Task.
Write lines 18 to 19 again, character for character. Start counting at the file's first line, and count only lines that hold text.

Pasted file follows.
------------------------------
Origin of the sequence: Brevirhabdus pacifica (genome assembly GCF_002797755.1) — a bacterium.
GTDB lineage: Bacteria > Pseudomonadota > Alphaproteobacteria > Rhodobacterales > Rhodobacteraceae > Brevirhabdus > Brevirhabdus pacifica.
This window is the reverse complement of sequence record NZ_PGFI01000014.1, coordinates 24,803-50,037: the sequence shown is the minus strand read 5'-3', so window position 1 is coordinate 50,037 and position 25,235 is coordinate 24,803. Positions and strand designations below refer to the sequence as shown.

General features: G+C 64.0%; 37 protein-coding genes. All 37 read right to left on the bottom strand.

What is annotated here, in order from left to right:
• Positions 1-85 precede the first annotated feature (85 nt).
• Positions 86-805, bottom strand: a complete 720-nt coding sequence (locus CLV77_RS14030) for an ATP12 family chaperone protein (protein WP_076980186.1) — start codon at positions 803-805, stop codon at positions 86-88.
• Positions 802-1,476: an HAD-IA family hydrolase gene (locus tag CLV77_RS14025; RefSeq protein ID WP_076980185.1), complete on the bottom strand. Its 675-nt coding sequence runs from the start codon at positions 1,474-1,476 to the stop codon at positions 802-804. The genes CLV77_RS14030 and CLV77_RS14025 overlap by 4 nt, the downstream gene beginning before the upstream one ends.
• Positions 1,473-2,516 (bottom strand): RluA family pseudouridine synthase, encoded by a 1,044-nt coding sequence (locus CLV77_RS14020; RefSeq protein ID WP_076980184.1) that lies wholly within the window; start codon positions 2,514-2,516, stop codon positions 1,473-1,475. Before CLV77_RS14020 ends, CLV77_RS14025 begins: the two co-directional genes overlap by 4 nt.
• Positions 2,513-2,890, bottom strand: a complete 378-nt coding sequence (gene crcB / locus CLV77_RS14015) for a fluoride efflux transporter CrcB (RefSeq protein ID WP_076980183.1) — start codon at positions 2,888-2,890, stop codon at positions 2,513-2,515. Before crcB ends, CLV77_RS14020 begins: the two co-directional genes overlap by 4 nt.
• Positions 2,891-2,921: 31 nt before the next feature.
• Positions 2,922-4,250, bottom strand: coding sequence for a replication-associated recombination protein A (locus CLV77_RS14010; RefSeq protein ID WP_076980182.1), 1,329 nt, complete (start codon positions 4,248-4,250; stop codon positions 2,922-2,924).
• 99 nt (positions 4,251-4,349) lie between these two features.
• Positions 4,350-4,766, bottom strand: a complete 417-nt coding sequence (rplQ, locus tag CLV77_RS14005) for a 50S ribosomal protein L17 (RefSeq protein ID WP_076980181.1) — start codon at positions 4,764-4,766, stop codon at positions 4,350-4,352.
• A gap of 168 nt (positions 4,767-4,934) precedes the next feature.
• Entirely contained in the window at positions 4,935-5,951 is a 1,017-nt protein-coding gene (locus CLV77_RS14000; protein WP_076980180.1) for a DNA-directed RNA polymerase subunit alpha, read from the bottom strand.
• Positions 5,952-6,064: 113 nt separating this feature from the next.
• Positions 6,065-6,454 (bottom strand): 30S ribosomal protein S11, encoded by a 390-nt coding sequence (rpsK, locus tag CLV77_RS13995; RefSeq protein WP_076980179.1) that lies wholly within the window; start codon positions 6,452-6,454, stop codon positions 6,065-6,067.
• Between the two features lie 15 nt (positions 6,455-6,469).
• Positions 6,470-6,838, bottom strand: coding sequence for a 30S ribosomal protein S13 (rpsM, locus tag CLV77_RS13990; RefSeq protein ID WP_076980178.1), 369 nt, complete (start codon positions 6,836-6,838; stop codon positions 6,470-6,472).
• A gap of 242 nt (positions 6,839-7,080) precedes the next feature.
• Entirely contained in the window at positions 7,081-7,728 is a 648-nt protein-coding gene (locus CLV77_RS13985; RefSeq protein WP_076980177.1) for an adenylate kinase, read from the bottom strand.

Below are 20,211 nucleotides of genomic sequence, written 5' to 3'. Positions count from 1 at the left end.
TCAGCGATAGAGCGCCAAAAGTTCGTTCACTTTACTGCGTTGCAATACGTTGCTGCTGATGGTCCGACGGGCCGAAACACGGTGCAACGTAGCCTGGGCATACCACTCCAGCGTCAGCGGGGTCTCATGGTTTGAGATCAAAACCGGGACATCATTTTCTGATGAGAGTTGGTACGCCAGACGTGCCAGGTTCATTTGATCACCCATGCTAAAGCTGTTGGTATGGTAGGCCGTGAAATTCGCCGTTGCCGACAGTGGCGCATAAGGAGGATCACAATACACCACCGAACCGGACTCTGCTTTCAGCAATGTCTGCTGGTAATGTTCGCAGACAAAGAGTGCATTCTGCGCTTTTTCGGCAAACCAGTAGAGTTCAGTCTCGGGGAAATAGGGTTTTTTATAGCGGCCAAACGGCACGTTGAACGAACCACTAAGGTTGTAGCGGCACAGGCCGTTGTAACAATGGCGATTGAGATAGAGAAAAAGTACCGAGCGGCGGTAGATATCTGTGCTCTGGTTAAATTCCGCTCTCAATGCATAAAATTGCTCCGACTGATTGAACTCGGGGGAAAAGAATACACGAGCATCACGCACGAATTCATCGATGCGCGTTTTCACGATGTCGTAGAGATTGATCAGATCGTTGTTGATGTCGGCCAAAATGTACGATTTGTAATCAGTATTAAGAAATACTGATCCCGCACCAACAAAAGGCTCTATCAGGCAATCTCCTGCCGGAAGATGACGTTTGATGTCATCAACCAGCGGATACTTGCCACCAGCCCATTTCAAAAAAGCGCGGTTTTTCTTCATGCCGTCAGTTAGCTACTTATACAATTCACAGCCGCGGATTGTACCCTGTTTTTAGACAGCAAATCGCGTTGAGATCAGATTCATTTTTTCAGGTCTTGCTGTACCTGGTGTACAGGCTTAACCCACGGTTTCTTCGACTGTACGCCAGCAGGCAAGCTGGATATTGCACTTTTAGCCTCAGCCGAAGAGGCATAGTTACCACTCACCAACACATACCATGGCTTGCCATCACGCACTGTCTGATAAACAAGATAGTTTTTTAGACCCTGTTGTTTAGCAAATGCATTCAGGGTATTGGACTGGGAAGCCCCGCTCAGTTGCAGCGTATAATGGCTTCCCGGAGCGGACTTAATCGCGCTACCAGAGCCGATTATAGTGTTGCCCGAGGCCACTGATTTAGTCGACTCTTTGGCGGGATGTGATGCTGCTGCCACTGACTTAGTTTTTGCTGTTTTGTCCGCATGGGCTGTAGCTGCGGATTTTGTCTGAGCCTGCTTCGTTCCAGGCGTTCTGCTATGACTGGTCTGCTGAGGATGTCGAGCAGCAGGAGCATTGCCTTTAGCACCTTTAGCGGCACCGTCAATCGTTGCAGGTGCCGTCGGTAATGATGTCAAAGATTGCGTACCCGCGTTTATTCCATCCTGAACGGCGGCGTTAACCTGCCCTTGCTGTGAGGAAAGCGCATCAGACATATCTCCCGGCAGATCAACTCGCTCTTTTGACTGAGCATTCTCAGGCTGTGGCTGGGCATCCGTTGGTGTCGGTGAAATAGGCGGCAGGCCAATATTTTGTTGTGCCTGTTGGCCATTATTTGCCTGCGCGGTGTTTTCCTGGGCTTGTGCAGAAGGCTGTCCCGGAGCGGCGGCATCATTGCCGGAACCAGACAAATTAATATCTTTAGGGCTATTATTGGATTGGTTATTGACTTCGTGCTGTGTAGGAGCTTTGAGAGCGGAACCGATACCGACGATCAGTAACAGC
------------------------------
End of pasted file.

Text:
• Positions 6,065-6,454 (bottom strand): 30S ribosomal protein S11, encoded by a 390-nt coding sequence (rpsK, locus tag CLV77_RS13995; RefSeq protein WP_076980179.1) that lies wholly within the window; start codon positions 6,452-6,454, stop codon positions 6,065-6,067.
• Between the two features lie 15 nt (positions 6,455-6,469).